An example of a negative feedback is that radiation leaving the Earth increases in proportion to the fourth power of temperature, in accordance with the Stefan-Boltzmann law. This feedback is always operational; therefore, while it may be overridden by positive feedbacks for comparatively small temperature changes it will dominate for larger temperature changes. An example of a positive feedback is the ice-albedo feedback, in which increasing temperature causes ice to melt, which increases the amount of heat that Earth absorbs. This feedback only operates in a restricted range of temperatures (those for which ice exists, and does not cover the whole surface; once all the ice has melted, the feedback ceases to operate).
Climate feedback effects can involve positive feedback in a type of forcing, such as the release of methane due to rising methane levels; other greenhouse gases, as when CO2 causes the release of methane; or other variables, such as the ice-albedo feedback.
Without climate feedbacks, a doubling in atmospheric carbon dioxide concentration would result in a global average temperature increase of around 1.2°C. Water vapor amount and clouds are probably the most important global climate feedbacks. Historical information and global climate models indicate a climate sensitivity of 1.5 to 4.5°C, with a best estimate of 3°C. This is an amplification of the carbon dioxide forcing by a factor of 2.5. Some studies suggest a lower climate sensitivity, but other studies indicate a sensitivity above this range. Partly because of the difficulty in modeling the cloud feedback, the true climate sensitivity remains uncertain.18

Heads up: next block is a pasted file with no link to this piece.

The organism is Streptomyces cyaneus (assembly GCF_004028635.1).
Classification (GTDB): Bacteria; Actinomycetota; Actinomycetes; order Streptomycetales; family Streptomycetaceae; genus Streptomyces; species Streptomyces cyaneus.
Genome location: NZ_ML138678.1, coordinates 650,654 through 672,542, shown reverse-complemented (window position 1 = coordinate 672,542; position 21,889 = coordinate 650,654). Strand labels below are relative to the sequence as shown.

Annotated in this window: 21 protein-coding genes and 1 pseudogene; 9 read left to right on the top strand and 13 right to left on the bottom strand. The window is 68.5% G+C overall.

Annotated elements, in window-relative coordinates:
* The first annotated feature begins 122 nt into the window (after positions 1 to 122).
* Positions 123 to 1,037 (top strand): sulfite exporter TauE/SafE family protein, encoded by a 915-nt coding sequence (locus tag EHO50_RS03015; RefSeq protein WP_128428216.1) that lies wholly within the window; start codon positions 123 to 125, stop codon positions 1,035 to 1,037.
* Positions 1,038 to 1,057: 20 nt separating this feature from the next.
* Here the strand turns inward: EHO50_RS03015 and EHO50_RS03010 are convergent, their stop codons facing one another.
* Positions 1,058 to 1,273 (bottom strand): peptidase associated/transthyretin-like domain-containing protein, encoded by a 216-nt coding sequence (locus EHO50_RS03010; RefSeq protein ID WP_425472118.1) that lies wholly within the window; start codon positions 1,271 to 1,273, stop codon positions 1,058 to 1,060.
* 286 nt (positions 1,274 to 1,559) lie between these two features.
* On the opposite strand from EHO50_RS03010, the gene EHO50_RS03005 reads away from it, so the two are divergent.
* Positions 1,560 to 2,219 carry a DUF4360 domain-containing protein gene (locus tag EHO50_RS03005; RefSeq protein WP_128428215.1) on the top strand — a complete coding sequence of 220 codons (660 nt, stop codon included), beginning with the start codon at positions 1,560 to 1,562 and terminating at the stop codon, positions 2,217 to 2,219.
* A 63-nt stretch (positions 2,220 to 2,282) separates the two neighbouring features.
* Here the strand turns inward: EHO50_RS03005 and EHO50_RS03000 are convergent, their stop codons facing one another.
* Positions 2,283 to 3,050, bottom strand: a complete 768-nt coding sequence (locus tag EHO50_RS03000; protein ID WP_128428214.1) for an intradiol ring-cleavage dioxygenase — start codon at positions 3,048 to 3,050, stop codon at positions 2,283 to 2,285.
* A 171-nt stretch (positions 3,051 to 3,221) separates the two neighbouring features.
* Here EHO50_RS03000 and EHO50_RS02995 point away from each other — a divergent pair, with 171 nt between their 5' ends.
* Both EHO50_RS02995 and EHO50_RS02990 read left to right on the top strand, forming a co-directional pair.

Slow feedback effects—especially changes in the sizes of ice sheets and levels of atmospheric CO2—amplify the sensitivity of the total Earth system by an amount that depends on the time scale considered.10
There are known examples of the Earth's climate producing a large response to small forcings. The CO2 feedback effect is believed to be part of the transition between glacial and interglacial periods, with orbital forcing providing the initial trigger.19
Here we use a simple land carbon balance model to analyse the conditions required for a land sink-to-source transition, and address the question; could the land carbon cycle lead to a runaway climate feedback? [...] The simple land carbon balance model has effective parameters representing the sensitivities of climate and photosynthesis to CO2, and the sensitivities of soil respiration and photosynthesis to temperature. This model is used to show that (a) a carbon sink-to-source transition is inevitable beyond some finite critical CO2 concentration provided a few simple conditions are satisfied, (b) the value of the critical CO2 concentration is poorly known due to uncertainties in land carbon cycle parameters and especially in the climate sensitivity to CO2, and (c) that a true runaway land carbon-climate feedback (or linear instability) in the future is unlikely given that the land masses are currently acting as a carbon sink.